'Neuristor' Acts Like Your Brain's Neurons

The computer you're using now to read this article makes use of binary switches which (as the name suggests) have only two states, on or off. The individual neurons of your brain, on the other hand, perform their function using a different model of activity. Neurons exhibit spikes of activity; information can be encoded in the pattern of spiking. HP researchers have created a hardware device comprised of "neuristors" that mimic this behavior:

The people at HP labs who have been working on memristors have figured out a combination of memristors and capacitors that can create a spiking output pattern. Although these spikes appear to be more regular than the ones produced by actual neurons, it might be possible to create versions that are a bit more variable than this one. And, more significantly, it should be possible to fabricate them in large numbers, possibly right on a silicon chip.

The key to making the devices is something called a Mott insulator. These are materials that would normally be able to conduct electricity, but are unable to because of interactions among their electrons. Critically, these interactions weaken with elevated temperatures. So, by heating a Mott insulator, it's possible to turn it into a conductor. In the case of the material used here, NbO2, the heat is supplied by resistance itself. By applying a voltage to the NbO2 in the device, it becomes a resistor, heats up, and, when it reaches a critical temperature, turns into a conductor, allowing current to flow through. But, given the chance to cool off, the device will return to its resistive state. Formally, this behavior is described as a memristor.

To get the sort of spiking behavior seen in a neuron, the authors turned to a simplified model of neurons based on the proteins that allow them to transmit electrical signals. When a neuron fires, sodium channels open, allowing ions to rush into a nerve cell, and changing the relative charges inside and outside its membrane. In response to these changes, potassium channels then open, allowing different ions out, and restoring the charge balance. That shuts the whole thing down, and allows various pumps to start restoring the initial ion balance.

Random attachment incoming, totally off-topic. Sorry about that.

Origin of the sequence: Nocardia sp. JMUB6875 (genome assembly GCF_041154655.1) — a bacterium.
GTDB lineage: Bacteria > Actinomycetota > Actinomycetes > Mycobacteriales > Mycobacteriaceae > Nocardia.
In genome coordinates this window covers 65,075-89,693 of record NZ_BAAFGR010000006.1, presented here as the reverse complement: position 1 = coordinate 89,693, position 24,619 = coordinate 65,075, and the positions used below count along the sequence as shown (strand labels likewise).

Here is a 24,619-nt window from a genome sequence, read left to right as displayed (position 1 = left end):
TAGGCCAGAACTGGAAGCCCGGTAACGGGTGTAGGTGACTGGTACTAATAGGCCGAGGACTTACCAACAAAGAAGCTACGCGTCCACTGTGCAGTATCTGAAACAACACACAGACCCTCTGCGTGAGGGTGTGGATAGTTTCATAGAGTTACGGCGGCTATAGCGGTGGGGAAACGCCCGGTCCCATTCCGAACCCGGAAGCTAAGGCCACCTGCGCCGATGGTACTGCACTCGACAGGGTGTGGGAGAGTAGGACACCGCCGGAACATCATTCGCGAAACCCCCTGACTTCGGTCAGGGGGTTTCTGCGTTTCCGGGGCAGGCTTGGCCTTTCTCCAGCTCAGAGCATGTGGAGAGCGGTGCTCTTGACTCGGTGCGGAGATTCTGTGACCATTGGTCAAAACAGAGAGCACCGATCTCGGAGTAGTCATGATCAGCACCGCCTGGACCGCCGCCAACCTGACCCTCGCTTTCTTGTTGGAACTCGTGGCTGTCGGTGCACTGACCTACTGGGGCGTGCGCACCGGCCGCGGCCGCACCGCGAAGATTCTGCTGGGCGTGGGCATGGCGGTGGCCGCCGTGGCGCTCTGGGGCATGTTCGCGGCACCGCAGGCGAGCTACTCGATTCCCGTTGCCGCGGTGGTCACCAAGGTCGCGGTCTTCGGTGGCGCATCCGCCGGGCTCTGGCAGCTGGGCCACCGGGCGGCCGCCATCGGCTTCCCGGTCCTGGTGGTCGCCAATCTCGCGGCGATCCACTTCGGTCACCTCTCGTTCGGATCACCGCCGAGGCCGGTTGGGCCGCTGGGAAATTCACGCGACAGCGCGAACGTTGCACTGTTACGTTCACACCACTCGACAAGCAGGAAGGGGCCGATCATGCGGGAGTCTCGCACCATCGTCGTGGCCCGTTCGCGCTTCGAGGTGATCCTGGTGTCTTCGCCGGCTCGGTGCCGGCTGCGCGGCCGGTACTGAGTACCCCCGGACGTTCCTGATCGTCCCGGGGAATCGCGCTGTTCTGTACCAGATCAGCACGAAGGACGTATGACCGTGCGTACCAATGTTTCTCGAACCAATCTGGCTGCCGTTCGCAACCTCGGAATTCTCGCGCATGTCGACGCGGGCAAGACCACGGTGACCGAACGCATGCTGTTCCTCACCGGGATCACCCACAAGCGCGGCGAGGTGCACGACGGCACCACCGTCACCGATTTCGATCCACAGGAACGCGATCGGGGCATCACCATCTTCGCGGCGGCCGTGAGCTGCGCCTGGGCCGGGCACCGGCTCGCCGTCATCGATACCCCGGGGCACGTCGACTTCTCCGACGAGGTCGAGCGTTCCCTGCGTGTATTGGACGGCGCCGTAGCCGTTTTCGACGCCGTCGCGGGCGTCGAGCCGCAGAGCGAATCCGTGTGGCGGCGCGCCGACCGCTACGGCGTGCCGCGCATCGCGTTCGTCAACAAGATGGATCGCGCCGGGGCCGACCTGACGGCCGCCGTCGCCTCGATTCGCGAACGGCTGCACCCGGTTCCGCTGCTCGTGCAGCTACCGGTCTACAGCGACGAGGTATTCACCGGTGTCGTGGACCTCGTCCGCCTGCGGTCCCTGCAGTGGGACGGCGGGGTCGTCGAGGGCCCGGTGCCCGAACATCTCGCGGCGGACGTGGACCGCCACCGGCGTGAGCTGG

In the authors' circuit, there were two units, one representing the sodium channels, the other the potassium channels. Each unit consisted of a capacitor (to allow it to build up charge) in parallel to a memristor (which allowed the charge to be released suddenly. In the proper arrangement, the combination produces spikes of activity as soon as a given voltage threshold is exceeded. The authors have termed this device a "neuristor."

"Neuristor" is a term coined by visionary computer science engineer Hewitt Crane in his PhD thesis in 1958. However, sf writers have made good use of the word. Robert Heinlein constructed the artificially intelligent computer Mycroft Holmes in his 1966 novel The Moon is a Harsh Mistress out of neuristors. Roger Zelazny used the idea of a neuristor brain to great effect in his 1976 novella Home is the Hangman.

The earliest reference that I know about is the artificial, inorganic artificial brain from Edmond Hamilton's 1926 story The Metal Giants:

No doubt it was a startling proposition, to construct an artificial brain that would possess consciousness, memory, reasoning power...

...Detmold had attacked the problem from a different standpoint. It was his theory that the sensations of the nervous system are flashed to the brain as electric currents, or vibrations, and that it was the action of these vibratory currents on the brain-stuff that caused consciousness and thought. Thus, instead of trying to make simple, living cells and from them work up the complicated structure of the brain, he had constructed an organ, a brain, of metal, entirely inorganic and lifeless, yet whose atomic structure he claimed was analogous to the atomic structure of a living brain. He had then applied countless different electrical vibrations to this metallic brain-stuff, and finally announced that under vibrations of certain frequencies the organ had showed faint signs of consciousness.

Via Arstechnica; see also A scalable neuristor built with Mott memristors.

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